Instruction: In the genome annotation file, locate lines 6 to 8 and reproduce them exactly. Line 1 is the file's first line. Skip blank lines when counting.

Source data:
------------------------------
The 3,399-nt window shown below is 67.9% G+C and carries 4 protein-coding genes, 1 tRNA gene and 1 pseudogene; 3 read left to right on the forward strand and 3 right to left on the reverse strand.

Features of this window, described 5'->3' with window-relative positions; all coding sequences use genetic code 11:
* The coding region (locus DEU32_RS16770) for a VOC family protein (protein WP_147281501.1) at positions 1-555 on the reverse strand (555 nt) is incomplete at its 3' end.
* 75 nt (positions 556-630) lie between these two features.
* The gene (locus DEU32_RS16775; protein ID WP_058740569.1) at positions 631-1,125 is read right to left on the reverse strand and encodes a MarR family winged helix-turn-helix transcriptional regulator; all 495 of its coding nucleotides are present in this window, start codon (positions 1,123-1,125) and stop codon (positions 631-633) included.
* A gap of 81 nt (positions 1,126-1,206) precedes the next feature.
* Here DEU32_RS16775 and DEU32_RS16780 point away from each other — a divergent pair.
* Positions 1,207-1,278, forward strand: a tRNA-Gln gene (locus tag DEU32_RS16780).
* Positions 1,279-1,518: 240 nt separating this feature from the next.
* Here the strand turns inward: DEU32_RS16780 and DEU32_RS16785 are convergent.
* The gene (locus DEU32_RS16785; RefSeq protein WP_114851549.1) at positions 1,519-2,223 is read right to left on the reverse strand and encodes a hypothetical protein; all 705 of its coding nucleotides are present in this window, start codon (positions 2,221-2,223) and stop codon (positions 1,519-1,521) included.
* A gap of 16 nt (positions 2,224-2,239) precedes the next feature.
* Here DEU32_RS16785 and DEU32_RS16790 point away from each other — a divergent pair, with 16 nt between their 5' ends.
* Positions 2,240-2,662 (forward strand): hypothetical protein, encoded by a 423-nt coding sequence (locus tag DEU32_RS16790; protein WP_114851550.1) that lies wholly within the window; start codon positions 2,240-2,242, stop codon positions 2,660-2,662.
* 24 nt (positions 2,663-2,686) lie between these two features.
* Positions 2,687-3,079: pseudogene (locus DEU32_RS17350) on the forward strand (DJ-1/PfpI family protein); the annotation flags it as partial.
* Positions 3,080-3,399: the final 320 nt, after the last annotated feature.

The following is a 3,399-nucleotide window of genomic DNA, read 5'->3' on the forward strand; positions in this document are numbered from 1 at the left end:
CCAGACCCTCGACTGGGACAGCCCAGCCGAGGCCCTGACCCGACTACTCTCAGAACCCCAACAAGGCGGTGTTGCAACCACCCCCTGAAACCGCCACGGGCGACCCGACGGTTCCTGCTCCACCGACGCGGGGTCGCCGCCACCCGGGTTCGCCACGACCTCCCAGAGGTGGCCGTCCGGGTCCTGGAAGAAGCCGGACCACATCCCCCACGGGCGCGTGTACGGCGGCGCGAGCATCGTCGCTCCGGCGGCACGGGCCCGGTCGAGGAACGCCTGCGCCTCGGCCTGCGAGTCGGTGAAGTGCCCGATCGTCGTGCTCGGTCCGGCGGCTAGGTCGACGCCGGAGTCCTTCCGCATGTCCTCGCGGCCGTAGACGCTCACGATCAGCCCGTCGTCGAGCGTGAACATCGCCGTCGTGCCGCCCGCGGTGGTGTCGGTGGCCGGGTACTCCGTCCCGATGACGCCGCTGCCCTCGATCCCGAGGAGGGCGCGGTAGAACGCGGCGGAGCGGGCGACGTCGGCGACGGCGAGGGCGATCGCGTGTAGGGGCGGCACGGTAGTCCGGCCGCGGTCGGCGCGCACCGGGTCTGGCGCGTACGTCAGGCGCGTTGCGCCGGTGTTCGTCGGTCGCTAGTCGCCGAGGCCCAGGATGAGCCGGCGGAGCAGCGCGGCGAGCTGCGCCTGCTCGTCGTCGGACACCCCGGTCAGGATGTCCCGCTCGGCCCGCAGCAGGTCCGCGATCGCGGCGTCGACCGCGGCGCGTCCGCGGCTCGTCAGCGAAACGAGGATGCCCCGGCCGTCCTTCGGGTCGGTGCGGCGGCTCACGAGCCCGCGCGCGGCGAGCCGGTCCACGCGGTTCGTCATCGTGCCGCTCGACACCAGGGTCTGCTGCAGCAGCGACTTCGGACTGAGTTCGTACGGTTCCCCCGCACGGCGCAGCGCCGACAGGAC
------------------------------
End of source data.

* A gap of 81 nt (positions 1,126-1,206) precedes the next feature.
* Here DEU32_RS16775 and DEU32_RS16780 point away from each other — a divergent pair.
* Positions 1,207-1,278, forward strand: a tRNA-Gln gene (locus tag DEU32_RS16780).